By Michael Ashcraft —
If you worry about the broad esplanade of pornography on the Internet, you’d better don your battle gear for the next chapter of the sexual revolution about to hit America.
Sex robots — which are becoming surprisingly more realistic than the inflatable dolls of yesteryear — will unravel the fabric of society more than ever before, according to observers both Christian and non-Christian.
Jewish ethicist Barak Lurie believes sex robots will be a greater threat to young people than iPhones or video games.
“You and I will have friends — mostly male — who are living with sex robots. And they will appear to be as lifelike as you can imagine, and they will have ‘relationships’ with these sex robots because they will be as beautiful as they want them to be, they will be as sexy as they want them to be, and as submissive as they want them to be,” Lurie says.
Robots were supposed to do our household chores. Not this.
Arguably, smartphones and pervasive pornography have significantly unhinged male social skills and upended traditional courtship. Why “work” at impressing women when you have an endless, easy supply of them over the Internet, Lurie says.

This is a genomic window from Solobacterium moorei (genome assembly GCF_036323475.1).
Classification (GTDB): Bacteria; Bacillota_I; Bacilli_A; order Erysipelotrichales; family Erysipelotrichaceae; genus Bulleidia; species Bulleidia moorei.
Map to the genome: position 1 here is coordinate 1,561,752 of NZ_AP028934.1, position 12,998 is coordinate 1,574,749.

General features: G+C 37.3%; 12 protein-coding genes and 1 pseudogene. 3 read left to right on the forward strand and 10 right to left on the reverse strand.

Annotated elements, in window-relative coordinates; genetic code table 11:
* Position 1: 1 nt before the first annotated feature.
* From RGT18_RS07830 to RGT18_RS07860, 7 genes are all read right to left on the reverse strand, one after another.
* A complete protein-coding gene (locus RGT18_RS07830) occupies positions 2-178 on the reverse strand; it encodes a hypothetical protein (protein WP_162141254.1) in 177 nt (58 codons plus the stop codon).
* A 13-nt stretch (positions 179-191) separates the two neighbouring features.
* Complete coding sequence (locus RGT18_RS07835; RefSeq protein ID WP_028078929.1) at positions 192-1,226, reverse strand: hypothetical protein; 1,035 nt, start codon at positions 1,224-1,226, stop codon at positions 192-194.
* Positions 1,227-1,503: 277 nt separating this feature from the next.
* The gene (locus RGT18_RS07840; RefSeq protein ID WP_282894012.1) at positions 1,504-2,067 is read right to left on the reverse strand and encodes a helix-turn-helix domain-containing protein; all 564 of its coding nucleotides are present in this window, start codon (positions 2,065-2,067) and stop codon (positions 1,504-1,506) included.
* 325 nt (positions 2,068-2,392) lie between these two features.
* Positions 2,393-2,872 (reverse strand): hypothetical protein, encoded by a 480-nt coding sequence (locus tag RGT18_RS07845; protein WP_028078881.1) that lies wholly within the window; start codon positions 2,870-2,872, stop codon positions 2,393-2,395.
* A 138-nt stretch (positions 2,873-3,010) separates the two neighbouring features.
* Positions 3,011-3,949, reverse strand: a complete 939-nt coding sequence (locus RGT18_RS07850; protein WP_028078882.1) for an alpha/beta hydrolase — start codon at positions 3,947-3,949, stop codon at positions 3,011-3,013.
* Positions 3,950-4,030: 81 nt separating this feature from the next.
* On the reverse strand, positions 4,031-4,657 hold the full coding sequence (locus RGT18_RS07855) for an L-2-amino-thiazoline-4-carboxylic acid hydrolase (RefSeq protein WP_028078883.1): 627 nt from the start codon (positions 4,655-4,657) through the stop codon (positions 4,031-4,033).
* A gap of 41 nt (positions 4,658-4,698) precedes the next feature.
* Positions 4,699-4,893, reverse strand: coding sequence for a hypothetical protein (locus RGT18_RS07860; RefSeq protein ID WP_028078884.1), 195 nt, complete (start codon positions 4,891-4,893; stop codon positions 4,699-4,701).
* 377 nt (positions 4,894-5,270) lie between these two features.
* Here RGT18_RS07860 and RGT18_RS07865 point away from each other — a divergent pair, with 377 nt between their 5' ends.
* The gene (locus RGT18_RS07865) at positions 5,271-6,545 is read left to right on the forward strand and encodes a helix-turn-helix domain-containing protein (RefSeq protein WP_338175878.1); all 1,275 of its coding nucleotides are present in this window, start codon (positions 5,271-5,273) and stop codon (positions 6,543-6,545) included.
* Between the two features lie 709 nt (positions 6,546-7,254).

He says sex robots will degrade the social fabric even further. “One of the greatest impetuses for men to produce and to grow and to be productive members of society is, yeah, sex,” Lurie says. “When you take that impetus away — that main impetus that we have to achieve, to try new things, to explore and conquer — then he’s just going to stay in momma’s basement.”
Sex robots “will be worse (than porn) because they will create the illusion of a relationship, the illusion of actually tactile, skin to skin contact — which is very important for men,” Lurie warns. “It will give them the illusion that they are not just playing with themselves… that they’re losers.”
Sex robots — alternatively called sex dolls — will appeal because they don’t say no to a man, because they can’t accuse a man of rape or harassment and because they require no winsomeness to woo female emotions, Lurie says.
James Young is a BBC presenter who loves technology because robotics replaced two limbs he lost in a train accident. But in his recent documentary, “The Future of Sex | Sex Robots and Us,” he asks a disturbing question: “Could there be a darker side to AI (Artificial Intelligence)?”
“What effects might having sex with a robot have on men who use them?” he asks. “Could they create negative behaviors in men towards real women?”